Sometimes I get caught up in a moment and do things I shouldn't do. I think everyone who's honest with themselves will have to admit they do that from time to time. My vice, in this situation, was getting into an argument with commenters on a YouTube video I watched recently. Shortly after that, I had a deep conversation with my son and he asked me a very simple question that I often forget in the heat of the moment: "What are you trying to accomplish?"
I don't read many books. I can probably count on 10 fingers (or less) the number of books I've read, cover to cover, in my lifetime. This is a situation I plan on correcting in 2022. However, I read some fantastic books in 2021 by Austin Kleon. His most memorable book, for me, was a book called Keep Going. Page 138 of this book had an infographic that really hit home with me and one I struggle with. It reads, quite simply "I will not argue with strangers on the Internet." It is written over and over again just like the opening credits of a Simpsons episode.
And it's the mantra I need to adopt more and more into my life. In this particular video, the content creator shared a video game trade that he had made. He traded a Nintendo Switch for a large collection of GameCube games. Being a reseller and a video game collector, this video resonated with me (probably why YouTube recommended it to me). The comments quickly grew toxic with things like "This was a horrible trade for the seller. He could have easily sold these games for three or four times what he got for the Switch."
I spent the next several days trying to "convince" these people that both people involved in this trade felt like they got what they wanted so why are we trying to demonize one person for making a trade that seemingly took advantage of the other guy?
Let's oversimplify this with an example. Let's say I have an apple. I don't want the apple. It means nothing to me. I plan on selling the apple anyway. Someone else sees that I have an apple and they want my apple. And they have a television set that they don't want. They could easily sell that television set and take the money to buy 10 apples. However, they reach out to me and say "Listen, I don't want this television, but I do want that apple. Would you be willing to trade?"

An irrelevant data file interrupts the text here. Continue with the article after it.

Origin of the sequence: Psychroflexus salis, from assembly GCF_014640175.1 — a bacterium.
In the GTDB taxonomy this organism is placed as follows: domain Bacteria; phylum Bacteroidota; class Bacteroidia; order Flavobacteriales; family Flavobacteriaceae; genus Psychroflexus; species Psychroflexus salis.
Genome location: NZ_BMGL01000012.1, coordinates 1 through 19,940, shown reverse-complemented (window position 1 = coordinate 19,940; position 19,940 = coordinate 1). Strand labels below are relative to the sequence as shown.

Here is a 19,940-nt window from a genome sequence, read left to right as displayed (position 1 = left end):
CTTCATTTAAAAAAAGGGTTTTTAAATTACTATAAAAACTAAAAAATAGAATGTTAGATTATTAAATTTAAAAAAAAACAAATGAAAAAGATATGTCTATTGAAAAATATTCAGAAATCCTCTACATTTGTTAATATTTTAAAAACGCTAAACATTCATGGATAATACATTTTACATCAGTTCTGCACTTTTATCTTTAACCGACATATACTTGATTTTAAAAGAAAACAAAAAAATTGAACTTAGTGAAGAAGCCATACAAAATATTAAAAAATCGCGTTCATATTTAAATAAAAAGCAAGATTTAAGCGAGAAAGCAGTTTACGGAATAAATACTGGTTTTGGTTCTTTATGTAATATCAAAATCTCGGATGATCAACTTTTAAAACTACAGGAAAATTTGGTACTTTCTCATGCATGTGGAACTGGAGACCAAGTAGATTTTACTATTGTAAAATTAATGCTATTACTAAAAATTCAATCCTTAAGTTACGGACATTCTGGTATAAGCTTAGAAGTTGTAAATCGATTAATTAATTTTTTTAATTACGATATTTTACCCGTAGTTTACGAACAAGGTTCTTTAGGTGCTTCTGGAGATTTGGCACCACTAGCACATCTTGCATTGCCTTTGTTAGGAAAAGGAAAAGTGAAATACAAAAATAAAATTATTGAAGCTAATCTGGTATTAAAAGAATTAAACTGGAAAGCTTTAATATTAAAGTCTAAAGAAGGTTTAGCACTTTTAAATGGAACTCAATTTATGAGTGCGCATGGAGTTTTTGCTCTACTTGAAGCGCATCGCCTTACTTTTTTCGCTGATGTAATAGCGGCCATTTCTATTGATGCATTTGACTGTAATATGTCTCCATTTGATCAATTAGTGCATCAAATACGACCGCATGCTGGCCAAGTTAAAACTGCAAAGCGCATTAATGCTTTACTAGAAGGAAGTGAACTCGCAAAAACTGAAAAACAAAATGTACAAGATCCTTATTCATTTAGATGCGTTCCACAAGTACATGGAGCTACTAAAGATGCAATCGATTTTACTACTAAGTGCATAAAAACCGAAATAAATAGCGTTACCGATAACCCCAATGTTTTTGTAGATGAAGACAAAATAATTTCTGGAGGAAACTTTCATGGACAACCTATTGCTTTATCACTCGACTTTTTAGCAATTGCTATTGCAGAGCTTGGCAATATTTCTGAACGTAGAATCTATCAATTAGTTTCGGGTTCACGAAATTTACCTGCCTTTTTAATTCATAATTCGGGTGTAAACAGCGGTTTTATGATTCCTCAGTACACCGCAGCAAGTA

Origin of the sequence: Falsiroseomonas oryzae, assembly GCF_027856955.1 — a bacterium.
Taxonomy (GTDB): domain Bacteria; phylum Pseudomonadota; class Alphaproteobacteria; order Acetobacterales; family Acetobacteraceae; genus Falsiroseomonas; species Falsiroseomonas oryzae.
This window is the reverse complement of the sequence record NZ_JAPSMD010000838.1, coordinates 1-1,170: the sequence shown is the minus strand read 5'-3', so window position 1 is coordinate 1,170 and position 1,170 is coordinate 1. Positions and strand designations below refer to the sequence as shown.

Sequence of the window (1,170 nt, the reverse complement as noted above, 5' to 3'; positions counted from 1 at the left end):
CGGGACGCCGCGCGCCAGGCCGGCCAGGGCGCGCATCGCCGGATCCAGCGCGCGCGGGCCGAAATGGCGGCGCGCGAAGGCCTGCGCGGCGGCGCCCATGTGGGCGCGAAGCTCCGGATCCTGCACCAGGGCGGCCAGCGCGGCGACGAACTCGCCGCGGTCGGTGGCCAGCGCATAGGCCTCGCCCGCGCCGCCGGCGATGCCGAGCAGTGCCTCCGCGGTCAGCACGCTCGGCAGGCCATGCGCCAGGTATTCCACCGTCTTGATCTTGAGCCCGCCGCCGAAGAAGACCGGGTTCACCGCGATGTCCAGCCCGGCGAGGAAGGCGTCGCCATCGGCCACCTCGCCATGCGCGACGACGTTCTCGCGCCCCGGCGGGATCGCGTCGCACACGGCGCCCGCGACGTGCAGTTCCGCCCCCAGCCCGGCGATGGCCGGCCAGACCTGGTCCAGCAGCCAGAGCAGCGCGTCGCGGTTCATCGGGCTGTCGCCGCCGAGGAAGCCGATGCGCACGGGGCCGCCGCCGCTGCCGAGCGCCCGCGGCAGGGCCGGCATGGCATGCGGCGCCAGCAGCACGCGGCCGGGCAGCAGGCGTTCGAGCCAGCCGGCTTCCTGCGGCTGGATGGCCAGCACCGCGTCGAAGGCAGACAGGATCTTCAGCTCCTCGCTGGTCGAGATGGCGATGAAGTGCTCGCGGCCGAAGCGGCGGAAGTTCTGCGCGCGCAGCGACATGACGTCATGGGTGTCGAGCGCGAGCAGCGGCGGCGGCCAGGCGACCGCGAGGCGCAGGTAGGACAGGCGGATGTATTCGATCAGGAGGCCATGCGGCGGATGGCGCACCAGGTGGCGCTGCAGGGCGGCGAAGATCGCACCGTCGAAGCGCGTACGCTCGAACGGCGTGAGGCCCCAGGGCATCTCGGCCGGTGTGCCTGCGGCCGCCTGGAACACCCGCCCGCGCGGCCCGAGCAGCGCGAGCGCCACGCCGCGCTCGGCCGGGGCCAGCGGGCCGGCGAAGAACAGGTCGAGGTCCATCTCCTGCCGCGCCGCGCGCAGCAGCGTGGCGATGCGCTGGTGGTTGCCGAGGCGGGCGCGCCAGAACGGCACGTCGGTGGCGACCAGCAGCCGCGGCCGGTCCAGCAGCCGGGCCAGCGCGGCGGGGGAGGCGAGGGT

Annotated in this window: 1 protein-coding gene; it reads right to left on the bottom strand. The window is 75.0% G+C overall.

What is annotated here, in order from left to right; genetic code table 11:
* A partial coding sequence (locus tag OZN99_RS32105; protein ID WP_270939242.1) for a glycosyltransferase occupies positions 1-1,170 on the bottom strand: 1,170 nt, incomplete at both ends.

Both parties feel as if they are getting something of value. Why does an outside third party who has nothing to do with the transaction get to demonize me for taking the television or call the other person a moron for not doing what they think they should have done?
So I tried explaining to these people that both people were happy with the outcome so why not just be happy for them? And that's when they turned their rage to me. So now I'm in this battle trying to justify and rationalize proper human behavior between two people and getting ganged up on by more and more people as a result.
That's why Mark said to me "What are you trying to accomplish?" He was right. There was no reason for me to even go down this rabbit hole. Austin was right. "I will not argue with strangers on the Internet." And a metaphor I heard many years ago was right "A man convinced against his will is of the the same opinion still."
Deleted the comment and moved on with my life.
Recommend everyone reading this take this advice to heart. There is nothing to be gained by arguing with people you don't even know on the Internet. You aren't going to convince a total stranger they're wrong and you're not going to feel better by saying what's on your mind.